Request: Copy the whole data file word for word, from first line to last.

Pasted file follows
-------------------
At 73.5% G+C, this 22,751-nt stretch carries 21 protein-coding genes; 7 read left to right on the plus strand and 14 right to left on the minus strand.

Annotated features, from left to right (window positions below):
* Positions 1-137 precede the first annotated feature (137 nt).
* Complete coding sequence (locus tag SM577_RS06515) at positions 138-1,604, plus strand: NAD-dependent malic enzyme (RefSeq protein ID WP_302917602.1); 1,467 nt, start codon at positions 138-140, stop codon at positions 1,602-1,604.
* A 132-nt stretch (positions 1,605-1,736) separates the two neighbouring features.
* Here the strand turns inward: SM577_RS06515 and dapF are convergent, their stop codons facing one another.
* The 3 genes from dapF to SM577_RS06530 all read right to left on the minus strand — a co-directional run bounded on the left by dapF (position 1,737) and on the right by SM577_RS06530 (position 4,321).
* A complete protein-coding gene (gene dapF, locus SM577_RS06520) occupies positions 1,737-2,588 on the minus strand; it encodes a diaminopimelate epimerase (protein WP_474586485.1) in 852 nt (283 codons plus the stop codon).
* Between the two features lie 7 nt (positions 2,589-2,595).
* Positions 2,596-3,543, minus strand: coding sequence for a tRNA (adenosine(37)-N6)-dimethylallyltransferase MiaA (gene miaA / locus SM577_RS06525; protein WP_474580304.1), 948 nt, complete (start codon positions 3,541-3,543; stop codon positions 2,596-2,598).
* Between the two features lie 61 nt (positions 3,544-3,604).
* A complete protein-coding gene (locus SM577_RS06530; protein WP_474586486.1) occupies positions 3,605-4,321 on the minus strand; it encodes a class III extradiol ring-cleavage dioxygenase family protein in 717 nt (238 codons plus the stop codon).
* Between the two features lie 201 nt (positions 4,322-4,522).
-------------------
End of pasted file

At 73.5% G+C, this 22,751-nt stretch carries 21 protein-coding genes; 7 read left to right on the plus strand and 14 right to left on the minus strand.

Annotated features, from left to right (window positions below):
* Positions 1-137 precede the first annotated feature (137 nt).
* Complete coding sequence (locus tag SM577_RS06515) at positions 138-1,604, plus strand: NAD-dependent malic enzyme (RefSeq protein ID WP_302917602.1); 1,467 nt, start codon at positions 138-140, stop codon at positions 1,602-1,604.
* A 132-nt stretch (positions 1,605-1,736) separates the two neighbouring features.
* Here the strand turns inward: SM577_RS06515 and dapF are convergent, their stop codons facing one another.
* The 3 genes from dapF to SM577_RS06530 all read right to left on the minus strand — a co-directional run bounded on the left by dapF (position 1,737) and on the right by SM577_RS06530 (position 4,321).
* A complete protein-coding gene (gene dapF, locus SM577_RS06520) occupies positions 1,737-2,588 on the minus strand; it encodes a diaminopimelate epimerase (protein WP_474586485.1) in 852 nt (283 codons plus the stop codon).
* Between the two features lie 7 nt (positions 2,589-2,595).
* Positions 2,596-3,543, minus strand: coding sequence for a tRNA (adenosine(37)-N6)-dimethylallyltransferase MiaA (gene miaA / locus SM577_RS06525; protein WP_474580304.1), 948 nt, complete (start codon positions 3,541-3,543; stop codon positions 2,596-2,598).
* Between the two features lie 61 nt (positions 3,544-3,604).
* A complete protein-coding gene (locus SM577_RS06530; protein WP_474586486.1) occupies positions 3,605-4,321 on the minus strand; it encodes a class III extradiol ring-cleavage dioxygenase family protein in 717 nt (238 codons plus the stop codon).
* Between the two features lie 201 nt (positions 4,322-4,522).